3 Replies Latest reply on Jan 24, 2020 7:49 AM by daniel.blackmon

    Bluesocket BSAP 1925 bandwidth issue

    gnicklaw New Member

      have 24 installed in a complex wired to a Adtran 1544 switch and all connected at 1gb. The site is at 745 mbps both directions.

      When I 1st connected then we had a speed on 150 mbps down and 135 mbps up. Three days later it dropped to 11mbps down and 3 mbps up.

      The APs are running 3.3.0-656804. We did not change anything. At the switch we get 448 mbps down.

      Any ideas on what could cause this?

       

        • Re: Bluesocket BSAP 1925 bandwidth issue
          derekk Employee

          I understand that you did not change anything, but in vWLAN go to Configuration tab -> Wireless -> AP Templates. Click on the AP template that the APs are using. Scroll down and expand the channel list by clicking the button. Make sure that all of the channels under the 5GHz radio are in the left portion of the box. See picture for how it should look. Make the change and run the domain task if this is applicable to you and test.5 GHz Channels.JPG

          • Re: Bluesocket BSAP 1925 bandwidth issue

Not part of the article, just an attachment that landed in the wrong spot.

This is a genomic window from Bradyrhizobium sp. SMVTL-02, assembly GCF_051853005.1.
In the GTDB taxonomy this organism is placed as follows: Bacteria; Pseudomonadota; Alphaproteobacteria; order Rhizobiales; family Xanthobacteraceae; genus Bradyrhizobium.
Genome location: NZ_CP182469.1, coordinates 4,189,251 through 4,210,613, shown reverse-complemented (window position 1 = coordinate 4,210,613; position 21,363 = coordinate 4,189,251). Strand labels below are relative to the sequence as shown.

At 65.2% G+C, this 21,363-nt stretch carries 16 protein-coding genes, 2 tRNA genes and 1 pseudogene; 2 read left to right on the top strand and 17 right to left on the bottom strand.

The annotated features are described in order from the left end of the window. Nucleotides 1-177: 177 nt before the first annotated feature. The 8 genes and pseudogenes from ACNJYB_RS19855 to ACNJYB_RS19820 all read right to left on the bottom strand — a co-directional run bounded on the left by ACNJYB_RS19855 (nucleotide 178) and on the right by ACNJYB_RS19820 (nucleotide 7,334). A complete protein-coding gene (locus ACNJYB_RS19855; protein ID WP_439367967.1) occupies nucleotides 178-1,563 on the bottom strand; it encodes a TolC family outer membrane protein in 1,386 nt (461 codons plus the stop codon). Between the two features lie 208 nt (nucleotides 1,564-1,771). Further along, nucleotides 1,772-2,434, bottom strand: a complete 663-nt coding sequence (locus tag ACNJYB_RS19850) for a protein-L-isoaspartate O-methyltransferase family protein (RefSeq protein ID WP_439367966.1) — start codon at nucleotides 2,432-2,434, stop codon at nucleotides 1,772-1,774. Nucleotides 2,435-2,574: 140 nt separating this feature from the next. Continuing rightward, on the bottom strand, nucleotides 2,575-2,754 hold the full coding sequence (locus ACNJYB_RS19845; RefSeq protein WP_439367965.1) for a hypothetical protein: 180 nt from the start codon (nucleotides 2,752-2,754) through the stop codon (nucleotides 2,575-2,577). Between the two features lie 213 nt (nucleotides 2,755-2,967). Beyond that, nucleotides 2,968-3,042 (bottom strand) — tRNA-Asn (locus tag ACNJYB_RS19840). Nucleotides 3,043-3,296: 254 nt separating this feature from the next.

briangonyer Visitor

            I forgot to ask, what band are the devices connected to when they experience the issue, and what wireless NIC is being used at the client?

             

            Also depending on your environment you might want to look at setting the 5 Ghz radio channel width to 40 Mhz to allow to VHT mode, some Intel WiFi cards come default to VHT mode and did not like the 20 MHz channel width but that very may have been a driver issue at the time. Also the 19xx series seem to need reboots more often in same cases, more so in noisy RF or busy environments.

            • Re: Bluesocket BSAP 1925 bandwidth issue
              daniel.blackmon Employee

              Make sure you are following vWLAN Best Practice Recommended Settings. You also mention that when you first connected them, the speeds were good. This changed three days later, so that begs the question: How many clients were connected on the third day? Were the APs actually in production at that point?

               

              Keep in mind that wireless is (at least currently and definitely for the 1920s) a half-duplex shared medium, and these 1920s are the oldest and lowest powered APs currently offered by ADTRAN. They are only 802.11n, a technology that has been surpassed by 11ac and soon-to-be 11ax. Basically, the 1920s are two generations behind. With all of this in mind, you may be running into standard wireless contention problems. How does arbitration work in an 802.11 WLAN? may be helpful.